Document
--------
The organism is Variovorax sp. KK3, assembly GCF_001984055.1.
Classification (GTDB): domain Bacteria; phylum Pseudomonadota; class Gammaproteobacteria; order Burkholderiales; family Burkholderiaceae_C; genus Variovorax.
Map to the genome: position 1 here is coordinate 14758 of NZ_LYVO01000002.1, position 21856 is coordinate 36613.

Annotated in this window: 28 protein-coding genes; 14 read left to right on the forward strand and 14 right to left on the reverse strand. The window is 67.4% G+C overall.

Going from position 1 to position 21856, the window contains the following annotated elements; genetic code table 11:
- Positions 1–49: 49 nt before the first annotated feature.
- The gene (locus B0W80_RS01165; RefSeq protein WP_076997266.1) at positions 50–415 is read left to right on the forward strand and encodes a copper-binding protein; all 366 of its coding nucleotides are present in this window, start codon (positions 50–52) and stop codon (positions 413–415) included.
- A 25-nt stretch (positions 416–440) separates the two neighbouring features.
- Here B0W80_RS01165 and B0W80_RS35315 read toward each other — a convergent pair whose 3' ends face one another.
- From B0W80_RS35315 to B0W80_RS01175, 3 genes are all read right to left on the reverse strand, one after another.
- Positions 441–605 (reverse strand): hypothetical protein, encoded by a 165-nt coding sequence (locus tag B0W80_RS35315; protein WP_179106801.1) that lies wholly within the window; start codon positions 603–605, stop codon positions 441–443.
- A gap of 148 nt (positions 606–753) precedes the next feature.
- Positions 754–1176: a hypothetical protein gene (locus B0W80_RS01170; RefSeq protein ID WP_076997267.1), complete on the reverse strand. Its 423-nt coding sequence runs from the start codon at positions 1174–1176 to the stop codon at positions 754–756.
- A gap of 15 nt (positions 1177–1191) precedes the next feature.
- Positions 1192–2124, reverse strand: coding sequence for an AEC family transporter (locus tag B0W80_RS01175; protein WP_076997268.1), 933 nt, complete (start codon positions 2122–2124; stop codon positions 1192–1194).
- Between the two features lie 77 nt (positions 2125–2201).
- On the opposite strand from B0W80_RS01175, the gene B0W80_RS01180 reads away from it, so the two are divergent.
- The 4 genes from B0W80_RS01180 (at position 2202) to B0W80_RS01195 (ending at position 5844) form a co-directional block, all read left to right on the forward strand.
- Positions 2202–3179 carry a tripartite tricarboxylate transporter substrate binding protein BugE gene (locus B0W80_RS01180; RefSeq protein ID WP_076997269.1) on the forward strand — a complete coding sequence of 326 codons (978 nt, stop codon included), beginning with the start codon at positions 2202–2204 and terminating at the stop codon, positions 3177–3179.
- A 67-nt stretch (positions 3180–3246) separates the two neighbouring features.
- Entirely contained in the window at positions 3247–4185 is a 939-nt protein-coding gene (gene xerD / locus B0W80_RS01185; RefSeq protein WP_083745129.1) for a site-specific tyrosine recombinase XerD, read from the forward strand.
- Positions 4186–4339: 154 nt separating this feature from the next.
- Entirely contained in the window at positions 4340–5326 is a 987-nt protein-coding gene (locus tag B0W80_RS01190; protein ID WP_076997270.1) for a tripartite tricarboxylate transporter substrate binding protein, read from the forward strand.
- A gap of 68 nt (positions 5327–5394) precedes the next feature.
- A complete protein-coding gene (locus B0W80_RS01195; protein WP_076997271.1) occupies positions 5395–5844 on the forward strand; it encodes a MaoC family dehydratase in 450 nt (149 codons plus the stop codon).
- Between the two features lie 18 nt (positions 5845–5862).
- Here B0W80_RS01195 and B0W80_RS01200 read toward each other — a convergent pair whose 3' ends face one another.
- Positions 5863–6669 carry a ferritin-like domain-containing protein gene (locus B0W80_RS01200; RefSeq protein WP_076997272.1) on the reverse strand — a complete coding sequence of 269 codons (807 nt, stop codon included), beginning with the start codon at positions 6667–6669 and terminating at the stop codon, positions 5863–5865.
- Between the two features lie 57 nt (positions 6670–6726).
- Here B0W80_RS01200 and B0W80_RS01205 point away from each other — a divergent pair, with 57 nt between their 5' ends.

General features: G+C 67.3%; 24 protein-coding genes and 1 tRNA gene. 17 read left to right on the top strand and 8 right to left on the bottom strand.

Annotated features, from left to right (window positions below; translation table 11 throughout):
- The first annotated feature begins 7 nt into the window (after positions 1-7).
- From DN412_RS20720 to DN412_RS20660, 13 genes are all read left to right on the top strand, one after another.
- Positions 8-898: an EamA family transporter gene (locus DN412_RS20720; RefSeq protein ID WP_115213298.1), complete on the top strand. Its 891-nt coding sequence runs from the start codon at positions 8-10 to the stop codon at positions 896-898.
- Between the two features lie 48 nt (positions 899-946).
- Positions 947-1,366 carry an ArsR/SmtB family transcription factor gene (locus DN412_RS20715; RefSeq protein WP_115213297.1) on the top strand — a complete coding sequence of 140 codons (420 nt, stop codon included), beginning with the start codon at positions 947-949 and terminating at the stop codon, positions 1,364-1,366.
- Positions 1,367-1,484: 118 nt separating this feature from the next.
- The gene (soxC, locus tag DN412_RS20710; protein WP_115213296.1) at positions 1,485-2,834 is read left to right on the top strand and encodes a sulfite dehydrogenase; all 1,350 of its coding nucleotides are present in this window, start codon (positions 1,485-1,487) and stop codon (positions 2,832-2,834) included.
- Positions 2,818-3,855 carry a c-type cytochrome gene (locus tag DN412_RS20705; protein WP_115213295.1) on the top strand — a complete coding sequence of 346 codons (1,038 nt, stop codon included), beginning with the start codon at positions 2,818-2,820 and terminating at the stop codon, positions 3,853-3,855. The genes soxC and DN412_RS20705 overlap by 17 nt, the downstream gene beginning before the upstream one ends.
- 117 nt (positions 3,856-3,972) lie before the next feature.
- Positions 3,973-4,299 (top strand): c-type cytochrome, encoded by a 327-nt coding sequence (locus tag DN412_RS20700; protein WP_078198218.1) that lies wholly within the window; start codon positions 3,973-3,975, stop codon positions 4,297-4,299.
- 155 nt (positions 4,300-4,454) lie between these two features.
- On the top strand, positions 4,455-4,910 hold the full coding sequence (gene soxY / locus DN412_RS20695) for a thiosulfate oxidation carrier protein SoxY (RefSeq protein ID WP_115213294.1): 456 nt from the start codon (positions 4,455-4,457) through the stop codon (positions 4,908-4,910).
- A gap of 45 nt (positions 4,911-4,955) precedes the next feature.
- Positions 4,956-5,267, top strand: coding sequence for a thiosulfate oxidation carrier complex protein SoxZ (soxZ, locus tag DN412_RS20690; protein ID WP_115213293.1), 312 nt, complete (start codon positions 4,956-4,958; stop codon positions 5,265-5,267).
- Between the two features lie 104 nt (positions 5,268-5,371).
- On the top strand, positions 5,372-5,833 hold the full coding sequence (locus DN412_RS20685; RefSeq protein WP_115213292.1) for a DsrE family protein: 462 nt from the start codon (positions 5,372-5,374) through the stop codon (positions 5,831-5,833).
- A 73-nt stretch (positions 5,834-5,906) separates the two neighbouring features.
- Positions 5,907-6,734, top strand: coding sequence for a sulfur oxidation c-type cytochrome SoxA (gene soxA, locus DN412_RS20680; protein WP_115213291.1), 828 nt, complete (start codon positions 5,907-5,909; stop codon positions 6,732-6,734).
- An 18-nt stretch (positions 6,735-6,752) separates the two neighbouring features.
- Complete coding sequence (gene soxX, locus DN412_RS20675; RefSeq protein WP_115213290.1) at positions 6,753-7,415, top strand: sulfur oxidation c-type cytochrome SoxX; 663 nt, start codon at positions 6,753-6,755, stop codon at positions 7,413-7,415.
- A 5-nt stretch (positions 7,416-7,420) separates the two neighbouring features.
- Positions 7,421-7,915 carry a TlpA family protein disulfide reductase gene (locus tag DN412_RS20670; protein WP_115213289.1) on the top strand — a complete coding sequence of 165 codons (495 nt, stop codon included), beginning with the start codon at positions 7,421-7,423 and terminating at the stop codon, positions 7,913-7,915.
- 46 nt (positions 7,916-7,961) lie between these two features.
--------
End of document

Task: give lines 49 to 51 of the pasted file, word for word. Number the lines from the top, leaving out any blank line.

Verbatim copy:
- A 73-nt stretch (positions 5,834-5,906) separates the two neighbouring features.
- Positions 5,907-6,734, top strand: coding sequence for a sulfur oxidation c-type cytochrome SoxA (gene soxA, locus DN412_RS20680; protein WP_115213291.1), 828 nt, complete (start codon positions 5,907-5,909; stop codon positions 6,732-6,734).
- An 18-nt stretch (positions 6,735-6,752) separates the two neighbouring features.